Gay Games: Hong Kong’s groundbreaking role as first Asian host could be overshadowed by politics

Gay Games: Hong Kong's groundbreaking role as first Asian host could be overshadowed by politics


The Gay Games – a global sporting event for LGBTQ+ athletes – have been held in San Francisco, Paris, Sydney and several other cities in North America and Europe. This year, the games will be held in Asia for the first time. Events begin in Hong Kong, the co-host with Guadalajara in Mexico, on November 3.

Competitive sports have, historically, reinforced social inequalities when it comes to race, gender, class and sexuality. Since their inception in 1982, the Gay Games have aimed to be a safe space for LGBTQ+ athletes.

Despite these aims, the games have been criticised by researchers and participants for not being truly accessible and inclusive financially. The games are expensive to enter and travel to, and as a result, most participants are middle-class athletes who can afford the cost.

The Gay Games Hong Kong have run up against a number of logistical hurdles, including being initially postponed due to the pandemic. With international travel restrictions remaining, organisers announced the games would be co-hosted by Guadalajara to allow more people to attend.

While this co-hosting arrangement intended to make the games more accessible, it appears to have backfired for Hong Kong. The expected number of participants – around 2,000 – is significantly lower than the original estimation of 12,000. There has been low registration in both cities, and Hong Kong has scaled back its number of events.

Threat of national security law

The main political shadow hanging over the games is China’s national security law, which has been used to crack down on pro-democracy journalists and activists in Hong Kong.

Some organisations and human rights activists have expressed concern that this law could be used to prosecute participants and attendees of the games, and called for the event to be cancelled. The Gay Games Hong Kong described these concerns as “unfounded slurs” and said that it is not a political organisation.

But the national security law is a valid reason to be concerned. Participants could be arrested if they are seen by authorities to “endanger national security”, which critics argue is open to the authorities’ interpretation.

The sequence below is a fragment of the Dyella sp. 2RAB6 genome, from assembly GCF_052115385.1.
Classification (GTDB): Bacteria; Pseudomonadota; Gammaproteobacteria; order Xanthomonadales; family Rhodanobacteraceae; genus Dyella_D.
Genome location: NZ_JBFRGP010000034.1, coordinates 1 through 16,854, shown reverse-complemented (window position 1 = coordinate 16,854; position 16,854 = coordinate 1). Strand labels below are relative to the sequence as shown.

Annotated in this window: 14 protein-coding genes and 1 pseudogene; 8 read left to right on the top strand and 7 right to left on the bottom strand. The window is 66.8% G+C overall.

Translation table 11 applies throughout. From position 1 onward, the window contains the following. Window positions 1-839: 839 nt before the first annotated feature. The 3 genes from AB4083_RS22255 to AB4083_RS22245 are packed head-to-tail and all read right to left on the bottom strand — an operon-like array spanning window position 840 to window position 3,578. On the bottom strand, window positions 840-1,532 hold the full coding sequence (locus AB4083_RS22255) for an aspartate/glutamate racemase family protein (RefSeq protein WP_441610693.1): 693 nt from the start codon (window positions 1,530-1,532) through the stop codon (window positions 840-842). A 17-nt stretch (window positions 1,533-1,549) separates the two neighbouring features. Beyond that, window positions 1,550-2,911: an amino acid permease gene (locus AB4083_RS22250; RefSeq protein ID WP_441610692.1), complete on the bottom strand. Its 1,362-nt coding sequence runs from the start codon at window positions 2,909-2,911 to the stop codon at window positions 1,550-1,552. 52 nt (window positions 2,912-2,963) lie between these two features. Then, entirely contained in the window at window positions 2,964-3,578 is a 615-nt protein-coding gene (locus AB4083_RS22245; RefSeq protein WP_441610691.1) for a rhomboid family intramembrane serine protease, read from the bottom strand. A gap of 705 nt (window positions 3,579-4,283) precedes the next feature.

Indeed, the Taiwan Gay Sports and Movement Association announced that it would not send a national delegation to the games due to “personal safety of the athletes”. Taiwan, which China does not recognise as a sovereign state, was the first Asian country to legalise same-sex marriage.

LGBTQ+ rights in Hong Kong

Unlike its co-host, Gay Games Hong Kong has not received sponsorship from the government. This is perhaps a diplomatic strategy by the government given China’s conservative views on homosexuality and in repressing LGBTQ+ rights.

As we have highlighted in earlier research, Hong Kong is commonly seen as a progressive Chinese city with British colonial influences. It has made some progress on LGBTQ+ rights, including a court decision that upheld the public housing rights of same-sex couples.

But there remains public intolerance of sexual minorities. The city is influenced by Chinese conservative norms about sexuality, shaped by traditional Confucian familial beliefs and Christianity. Local activist groups are also frustrated by the slow progress on legal reforms to discrimination, such as legalising same-sex marriage.

The games have faced opposition from some conservative groups and politicians in Hong Kong, with some protesters calling the games “obscene”. Pro-Beijing legislator Junius Ho started a petition against the games, saying they are a threat to national security. He argued that supporting the games would effectively mean supporting same-sex marriage legislation, which “stands against Chinese traditions and moral values”.

A moment for progress

These political concerns may disrupt what could be a major step for celebrating LGBTQ+ lives in the region.

Nonetheless, this is still a moment for the Gay Games to rethink what it really means to be inclusive. Organisers are taking steps to move the games away from their reputation as a historically white, western-centric, able-bodied sporting event. The Gay Games Hong Kong has reached out to those who are traditionally underrepresented in the games, engaging closely with queer Asian cultures and people who are part of multiple marginalised groups.

Siufung Law, a torch bearer for the games and genderqueer advocate, has praised the involvement of local groups in organising the Gay Games. Law argues this has helped make them more diverse, for example through the creation of a transgender advisory group led by trans and non-binary activists.

The Gay Games has set out a gender policy that allows participants to self-identify their gender and take part in the event that aligns with their identity. This is another significant move, as the global sporting world has grappled with how to safely and fairly allow transgender athletes to compete in the traditional male and female categories of sport.

The Conversation

Bonnie Pang is a volunteered Gay Games Hong Kong Lead Champion in the United Kingdom. She is also deputy directors of two research centres (Centre for Qualitative Research, and Centre for Equality in Sport, Physical activity, and Health) at University of Bath.

Denise Tse-Shang Tang receives funding from Hong Kong Research Grants Council for research on transgender men in the workplace under the Humanities and Social Sciences Prestigious Fellowship Scheme (2023). Tang is also currently the Hunt-Simes Visiting Chair of Sexuality Studies at the University of Sydney.

Simone Fullagar receives funding from the Australian Research Council.